27 March 2018

Nationwide Community Organiser pilot introduction

Hello! My name is Keith Brown. I am the Community Organiser for Nationwide Building Society. I am the first qualified community organiser hired to work as an organiser in a local community.

Employing a community organiser is a small part of a larger pilot initiative, the housing development on the Oakfield Campus in Swindon.

The Oakfield development is one of our core Social Investment projects, that are a part of the Nationwide Social Investment Strategy, which says 'Everyone deserves a place fit to call home'. We hope to create a model that helps address the housing crisis in the UK in a way that adheres to our mutual model. I am just a small part of that difference.

That said, some people out there may still not see how community organising fits within a building society, so I would like to use this blog to explore community organising and the foundations and history of Nationwide Building Society to show how much commonality exists between them.

First off, I want to start with a definition, building a common language, so when I say community organising, you will know what I mean when I type it.

The definition of community organising from the Company of Community Organisers Ltd website is:

'Community Organising is the work of building relationships and networks in communities to activate people and create social and political change through collective action.'

I used this definition, because it is the school of organising from which I come.

Community organising is a 20th century creation, but its roots go back over 100 years to early community enterprise, cooperatives, and tenant's movements. These are the very same seeds that today's building societies spring from!

Oakfield campus

Now I'll share my understanding of the start of the building society movement. This may be a myth (since I heard it from a woman who heard it from a man, who…), but it fits with what I want to say so I'm going with it!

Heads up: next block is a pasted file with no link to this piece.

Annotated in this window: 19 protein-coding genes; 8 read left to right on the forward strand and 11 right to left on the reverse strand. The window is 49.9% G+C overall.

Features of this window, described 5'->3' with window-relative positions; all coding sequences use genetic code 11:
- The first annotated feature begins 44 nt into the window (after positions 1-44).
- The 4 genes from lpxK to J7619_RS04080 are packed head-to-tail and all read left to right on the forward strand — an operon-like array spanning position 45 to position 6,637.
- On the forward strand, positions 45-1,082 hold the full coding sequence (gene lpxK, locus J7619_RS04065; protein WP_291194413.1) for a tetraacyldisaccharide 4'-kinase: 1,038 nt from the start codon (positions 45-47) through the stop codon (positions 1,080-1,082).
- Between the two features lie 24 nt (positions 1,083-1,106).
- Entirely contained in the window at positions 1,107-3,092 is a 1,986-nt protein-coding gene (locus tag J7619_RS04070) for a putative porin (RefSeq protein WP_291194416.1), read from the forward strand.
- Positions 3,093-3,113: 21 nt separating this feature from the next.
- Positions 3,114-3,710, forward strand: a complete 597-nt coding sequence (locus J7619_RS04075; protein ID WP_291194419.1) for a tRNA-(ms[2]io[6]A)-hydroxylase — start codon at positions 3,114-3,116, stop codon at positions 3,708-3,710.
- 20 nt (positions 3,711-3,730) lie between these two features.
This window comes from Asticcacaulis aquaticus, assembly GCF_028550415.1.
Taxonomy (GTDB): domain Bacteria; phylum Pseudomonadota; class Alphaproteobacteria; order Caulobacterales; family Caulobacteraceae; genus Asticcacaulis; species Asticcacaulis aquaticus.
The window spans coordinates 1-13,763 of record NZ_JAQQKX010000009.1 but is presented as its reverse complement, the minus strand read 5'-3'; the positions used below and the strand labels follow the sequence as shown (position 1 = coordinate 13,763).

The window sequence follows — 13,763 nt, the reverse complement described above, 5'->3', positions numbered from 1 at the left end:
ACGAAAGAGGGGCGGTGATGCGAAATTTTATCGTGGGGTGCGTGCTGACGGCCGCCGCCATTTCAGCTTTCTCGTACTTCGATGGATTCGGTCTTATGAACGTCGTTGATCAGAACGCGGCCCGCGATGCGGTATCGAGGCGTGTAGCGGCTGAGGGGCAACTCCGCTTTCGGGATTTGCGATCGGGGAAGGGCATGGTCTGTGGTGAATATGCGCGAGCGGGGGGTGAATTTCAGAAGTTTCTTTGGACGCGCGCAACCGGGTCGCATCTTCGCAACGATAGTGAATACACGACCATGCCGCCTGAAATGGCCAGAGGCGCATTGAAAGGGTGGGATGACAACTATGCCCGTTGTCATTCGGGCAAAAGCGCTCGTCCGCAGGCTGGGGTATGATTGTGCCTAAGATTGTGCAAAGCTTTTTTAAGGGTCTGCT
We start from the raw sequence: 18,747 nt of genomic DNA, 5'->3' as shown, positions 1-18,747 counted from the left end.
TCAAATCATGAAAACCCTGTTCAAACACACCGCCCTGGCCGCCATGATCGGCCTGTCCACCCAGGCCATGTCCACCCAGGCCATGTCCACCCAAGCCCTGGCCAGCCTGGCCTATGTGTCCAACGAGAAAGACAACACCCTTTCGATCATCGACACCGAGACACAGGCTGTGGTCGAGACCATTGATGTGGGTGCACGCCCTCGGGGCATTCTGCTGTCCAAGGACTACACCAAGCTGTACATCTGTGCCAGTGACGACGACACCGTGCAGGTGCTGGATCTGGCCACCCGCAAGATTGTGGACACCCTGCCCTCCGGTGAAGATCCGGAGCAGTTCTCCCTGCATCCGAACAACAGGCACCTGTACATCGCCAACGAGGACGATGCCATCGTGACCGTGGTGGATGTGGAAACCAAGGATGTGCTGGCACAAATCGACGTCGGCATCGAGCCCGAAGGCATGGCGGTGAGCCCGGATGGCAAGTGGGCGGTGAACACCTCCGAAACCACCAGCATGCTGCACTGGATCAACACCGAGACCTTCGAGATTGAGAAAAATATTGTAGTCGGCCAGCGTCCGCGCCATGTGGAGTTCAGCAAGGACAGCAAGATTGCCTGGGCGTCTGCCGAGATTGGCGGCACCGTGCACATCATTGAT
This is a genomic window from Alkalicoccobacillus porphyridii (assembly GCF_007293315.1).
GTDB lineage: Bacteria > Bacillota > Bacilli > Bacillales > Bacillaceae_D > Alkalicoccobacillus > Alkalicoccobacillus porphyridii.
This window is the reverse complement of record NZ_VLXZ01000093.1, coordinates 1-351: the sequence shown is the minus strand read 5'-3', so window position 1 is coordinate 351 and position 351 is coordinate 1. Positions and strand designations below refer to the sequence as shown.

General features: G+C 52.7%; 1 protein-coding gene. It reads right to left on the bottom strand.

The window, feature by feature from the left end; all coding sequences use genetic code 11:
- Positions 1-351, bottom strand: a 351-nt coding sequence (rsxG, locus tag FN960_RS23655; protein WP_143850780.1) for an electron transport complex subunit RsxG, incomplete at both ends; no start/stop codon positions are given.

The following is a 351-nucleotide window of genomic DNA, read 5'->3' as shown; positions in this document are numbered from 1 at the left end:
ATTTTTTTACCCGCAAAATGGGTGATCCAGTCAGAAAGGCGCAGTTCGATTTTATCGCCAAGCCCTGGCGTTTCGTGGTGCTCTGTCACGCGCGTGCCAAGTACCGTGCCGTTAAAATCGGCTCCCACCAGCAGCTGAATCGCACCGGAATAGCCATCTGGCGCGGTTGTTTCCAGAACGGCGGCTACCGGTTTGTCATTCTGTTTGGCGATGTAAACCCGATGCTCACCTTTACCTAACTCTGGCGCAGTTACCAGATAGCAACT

There once was a group of working men in a pub or an inn, which has got to be in Birmingham, because it is known to be the birthplace of building societies. These men were meeting to relax from the stresses of work and venting about their living conditions while lamenting on never being able to buy a house of their own. Since the inn was their 'regular', the innkeeper was repeatedly subjected to their concerns, as bartenders and hairdressers are the original agony aunts and uncles.

The innkeeper listened and the men were clear about their issues. After some time and reflection a bright idea surfaced in how to create change. What if they could pool their resources, organise into a club or… society, and put aside a little money each week? That way, over a few years, they could save enough capital to purchase land and build a house for each member.

The strategy and membership was set and once deposits started, no new members could join. Each time the kitty reached the amount needed to purchase a house, lots were drawn so one member would get their house. The members would continue to pay into the society until all members were on the housing ladder. At this point the society would have dissolved or could start-up again with new members.

That is the origin story of building societies, as I know it. It may not be the exact truth in the details, but it does illuminate some of the values that still exist today in both Nationwide and in community organising. Values like people putting their finances together to achieve something they couldn't do individually, developing a collective strength. The sharing of stories, of personal truths and concerns until a solution to the problem is developed locally. These are also ingredients needed in telling a community organising story.

As this blog evolves, I plan to share bits of the framework that underpins community organising and look at bits of Nationwide's long history, to reflect the connections and share how these practices work on the ground. I am hoping to be informative and entertaining. I hope you come along and read about my adventure bringing these two worlds together. Wish me luck!

Next episode, Episode 1. An introduction to the community organising framework, with a focus on 'Listening'.

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About the author

Keith Brown Community Organiser

Keith Brown is the community organiser for Nationwide. He has been working in organising for 6 years. Keith hails from Baltimore, Maryland, USA, and he’s been told he has an accent, but he doesn’t believe it.

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